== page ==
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Wednesday, 21 May 2014

The Glasgow School of Art, circa. 1957.

Musings on my mother's time at Glasgow School of Art in the 1950s.



The above images are from my mother’s own collection of photographs. They show her, Janie Alston, at work in the life room, on a specific piece for her Post-Diploma show and ‘The Sisters’.


After many conversations with my mother about her time at art school I was very excited to come across an early film made by Scottish filmmaker, Eddie McConnell, in the Scottish Screen Archive, entitled ‘The Glasgow School of Art’, 1957. In the blurb on the Scottish Screen Archive website I saw, to my amazement, ‘works by the student Janie Alston [two girls heads together], Stone carving - works by Alan Fletcher and shots of the works exhibited at the degree show’.  It turns out to be footage of my mother’s post-diploma show at GSA.   Although the short film, 15/17 minutes in length, is without sound, it has brought to life my mothers words and provided food for thought.

This Easter my mother and I also made a visit to the Glasgow School of Art Archives and Collections department, spending time looking at the records for the period and talking with the very knowledgeable and informative staff.


McConnell’s film displays artful shots of the iconic Mackintosh designed Glasgow School of Art building; views of the corridors, the main stairwell in the Macintosh building, the library and the 'Hen Run'. Interspersed with these views are close ups of the plaster casts of famous sculptures, like Michelangelo’s portrait of Lorenzo De Medici (from the tomb of Guiliano de Medici), and a bust of Voltaire (Houdon). I think that McConnell ‘tips his hat’ at the founding principles of the art school establishment, the 17th École des Beaux-Arts in Paris,that provided the blueprint for the organization and teaching of art across Europe. A hierarchy of ‘Art’ was taught, with importance laid on the study of Classical and Renaissance masters, working first from classical casts students progressed to study from life, emphasis was placed on the pursuit of realism and the supremacy of the human form.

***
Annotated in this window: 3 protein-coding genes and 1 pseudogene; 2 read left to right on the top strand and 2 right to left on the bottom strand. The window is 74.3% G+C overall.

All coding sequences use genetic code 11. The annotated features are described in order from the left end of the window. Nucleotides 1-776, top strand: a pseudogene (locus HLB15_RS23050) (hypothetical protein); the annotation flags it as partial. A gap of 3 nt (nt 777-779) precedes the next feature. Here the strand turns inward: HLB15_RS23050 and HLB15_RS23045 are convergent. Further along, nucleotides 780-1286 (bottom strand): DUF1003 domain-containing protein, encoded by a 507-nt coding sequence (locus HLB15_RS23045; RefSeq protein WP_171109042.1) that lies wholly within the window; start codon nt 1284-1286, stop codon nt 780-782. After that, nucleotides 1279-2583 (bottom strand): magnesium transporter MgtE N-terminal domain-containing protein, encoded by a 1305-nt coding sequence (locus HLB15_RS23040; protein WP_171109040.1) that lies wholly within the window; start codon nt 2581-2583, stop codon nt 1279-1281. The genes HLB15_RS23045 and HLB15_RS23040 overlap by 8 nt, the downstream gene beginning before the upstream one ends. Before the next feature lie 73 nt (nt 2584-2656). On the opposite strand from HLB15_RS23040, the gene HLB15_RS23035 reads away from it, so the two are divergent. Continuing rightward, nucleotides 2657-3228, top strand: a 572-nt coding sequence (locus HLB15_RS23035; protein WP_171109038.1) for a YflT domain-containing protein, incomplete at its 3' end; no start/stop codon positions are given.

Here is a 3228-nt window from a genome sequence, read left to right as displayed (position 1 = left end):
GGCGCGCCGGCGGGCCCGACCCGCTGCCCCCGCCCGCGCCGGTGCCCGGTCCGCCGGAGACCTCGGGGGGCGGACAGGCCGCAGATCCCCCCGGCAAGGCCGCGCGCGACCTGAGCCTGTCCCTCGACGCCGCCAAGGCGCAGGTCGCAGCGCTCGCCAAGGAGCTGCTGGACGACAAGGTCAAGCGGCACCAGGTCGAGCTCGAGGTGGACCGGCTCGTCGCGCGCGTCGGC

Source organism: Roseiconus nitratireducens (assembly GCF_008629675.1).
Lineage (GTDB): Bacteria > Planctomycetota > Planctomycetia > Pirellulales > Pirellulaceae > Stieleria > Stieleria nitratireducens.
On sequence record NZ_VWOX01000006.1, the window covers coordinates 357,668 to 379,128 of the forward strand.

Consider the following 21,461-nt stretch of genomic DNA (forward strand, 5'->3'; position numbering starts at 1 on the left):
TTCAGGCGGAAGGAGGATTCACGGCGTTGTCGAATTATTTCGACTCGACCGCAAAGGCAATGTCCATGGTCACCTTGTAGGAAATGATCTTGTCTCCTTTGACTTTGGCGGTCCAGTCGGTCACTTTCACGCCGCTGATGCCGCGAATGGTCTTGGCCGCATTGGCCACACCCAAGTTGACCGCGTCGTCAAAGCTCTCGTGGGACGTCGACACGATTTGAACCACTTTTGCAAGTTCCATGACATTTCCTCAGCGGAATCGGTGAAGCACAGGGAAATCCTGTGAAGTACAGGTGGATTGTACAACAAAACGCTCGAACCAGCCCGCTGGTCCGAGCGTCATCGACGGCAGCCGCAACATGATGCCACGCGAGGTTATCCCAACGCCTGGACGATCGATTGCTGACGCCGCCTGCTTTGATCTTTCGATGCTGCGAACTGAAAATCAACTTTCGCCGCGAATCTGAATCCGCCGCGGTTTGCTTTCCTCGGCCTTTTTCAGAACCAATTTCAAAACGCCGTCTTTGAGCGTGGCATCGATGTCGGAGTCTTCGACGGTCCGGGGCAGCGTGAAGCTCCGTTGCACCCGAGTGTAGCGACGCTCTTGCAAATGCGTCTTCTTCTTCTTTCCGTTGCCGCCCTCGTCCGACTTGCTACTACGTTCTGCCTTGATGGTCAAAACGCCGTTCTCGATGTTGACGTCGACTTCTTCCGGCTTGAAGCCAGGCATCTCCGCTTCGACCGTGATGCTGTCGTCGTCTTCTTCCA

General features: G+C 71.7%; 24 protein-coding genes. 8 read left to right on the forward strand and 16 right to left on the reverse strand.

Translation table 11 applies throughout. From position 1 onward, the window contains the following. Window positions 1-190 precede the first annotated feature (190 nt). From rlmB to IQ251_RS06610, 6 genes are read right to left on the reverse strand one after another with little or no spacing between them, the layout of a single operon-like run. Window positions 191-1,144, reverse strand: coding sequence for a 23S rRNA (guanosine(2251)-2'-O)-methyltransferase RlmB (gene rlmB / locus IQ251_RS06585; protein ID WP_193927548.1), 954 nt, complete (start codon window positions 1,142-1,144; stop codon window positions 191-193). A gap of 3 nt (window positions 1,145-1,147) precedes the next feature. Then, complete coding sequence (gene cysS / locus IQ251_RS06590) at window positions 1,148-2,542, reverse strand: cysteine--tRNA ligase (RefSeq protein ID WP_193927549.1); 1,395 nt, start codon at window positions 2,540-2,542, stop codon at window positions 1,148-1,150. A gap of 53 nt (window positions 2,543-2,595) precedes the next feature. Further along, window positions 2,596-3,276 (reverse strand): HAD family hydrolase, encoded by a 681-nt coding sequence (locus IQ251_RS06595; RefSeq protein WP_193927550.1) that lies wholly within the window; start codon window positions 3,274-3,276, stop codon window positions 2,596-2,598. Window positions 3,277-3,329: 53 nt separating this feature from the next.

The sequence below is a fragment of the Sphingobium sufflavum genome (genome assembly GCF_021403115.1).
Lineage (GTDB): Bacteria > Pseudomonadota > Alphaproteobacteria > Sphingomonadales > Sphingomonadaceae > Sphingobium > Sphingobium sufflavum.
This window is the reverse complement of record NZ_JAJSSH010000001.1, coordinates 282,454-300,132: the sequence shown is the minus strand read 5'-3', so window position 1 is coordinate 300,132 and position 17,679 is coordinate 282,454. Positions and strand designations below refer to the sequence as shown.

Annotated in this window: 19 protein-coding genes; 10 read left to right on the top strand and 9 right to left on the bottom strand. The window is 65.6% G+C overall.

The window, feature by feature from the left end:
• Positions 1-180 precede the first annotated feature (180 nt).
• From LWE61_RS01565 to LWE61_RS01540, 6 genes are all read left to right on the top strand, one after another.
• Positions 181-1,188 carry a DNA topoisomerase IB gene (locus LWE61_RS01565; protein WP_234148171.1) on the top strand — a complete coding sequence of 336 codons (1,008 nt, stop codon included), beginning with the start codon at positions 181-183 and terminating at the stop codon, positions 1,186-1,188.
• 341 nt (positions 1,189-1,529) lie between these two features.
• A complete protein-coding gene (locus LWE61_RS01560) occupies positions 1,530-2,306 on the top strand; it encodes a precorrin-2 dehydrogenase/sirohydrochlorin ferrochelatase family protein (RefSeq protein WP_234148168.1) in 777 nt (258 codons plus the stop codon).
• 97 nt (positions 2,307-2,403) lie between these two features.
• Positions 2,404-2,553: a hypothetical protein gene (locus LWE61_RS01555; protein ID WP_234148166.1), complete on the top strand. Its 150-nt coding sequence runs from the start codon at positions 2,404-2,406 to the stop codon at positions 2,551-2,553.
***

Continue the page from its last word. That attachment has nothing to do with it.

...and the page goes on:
My mother still remembers drawing and sculpting from casts as preparation for life drawing, including the nose, ears, and eye of David, by Michelangelo! Her drawing tutor, in the first two years of the general course, William Bone, taught what can only be described as the ‘traditional’ and ‘academic’ foundations of Art. There was no drawing from life until the second year. Looking at exemplars from the History of Art, drawings by Slade luminaries like Randolph Schwabe (Painting tutor and later Director of GSA, Jefferson Barnes was married to Schwabe’s daughter), examples by ex-students work, pupils were encouraged to get to grips with ‘composition’, draw ‘form’, use ‘tone’, ‘texture’, consider ‘proportions’ and understand the system of  ‘perspective’.  For example, she sites looking at the work of Whistler and discussing how he filled the space, stressing that the negative space was as important as the positive. Tone, she tells me, was taught as being important in unifying a composition and examples by Renoir and Degas were discussed with regards to composition, drawing and colour. In the first year students had to complete a monthly composition. William Bone, she enthused to me, was an exceptional tutor who could ‘bring even the poorest of students on’.


The Glasgow School of Art must surely have been an electrifying experience for a very young student (she was only 16 at the time she began), who came from Kirkintilloch, a small town on the outskirts of Glasgow. She and her brothers were the first of their family to attend Higher Education. Glasgow had been an industrial powerhouse in the 19th century and was still an important city of commerce and manufacture in post-war Britain, particularly with the ship building on the Clyde. The city was a smoggy, gritty, industrial place as illustrated in photographs like ‘The Gorbals Boys’. Various industrialists and academics had become important philanthropists who had bequeathed substantial art collections to Glasgow at one time or another, e.g. William Burrell and Dr. William Hunter. For the general population of Glasgow, post-war, trips to the Kelvingrove Gallery would have given them access to culture, but Art as a career path or avenue of study was still a novelty. For my mother and her brother, Gavin Alston, the interior world and teaching of Glasgow School of Art must have seemed distinctly new, fresh and perhaps rarefied.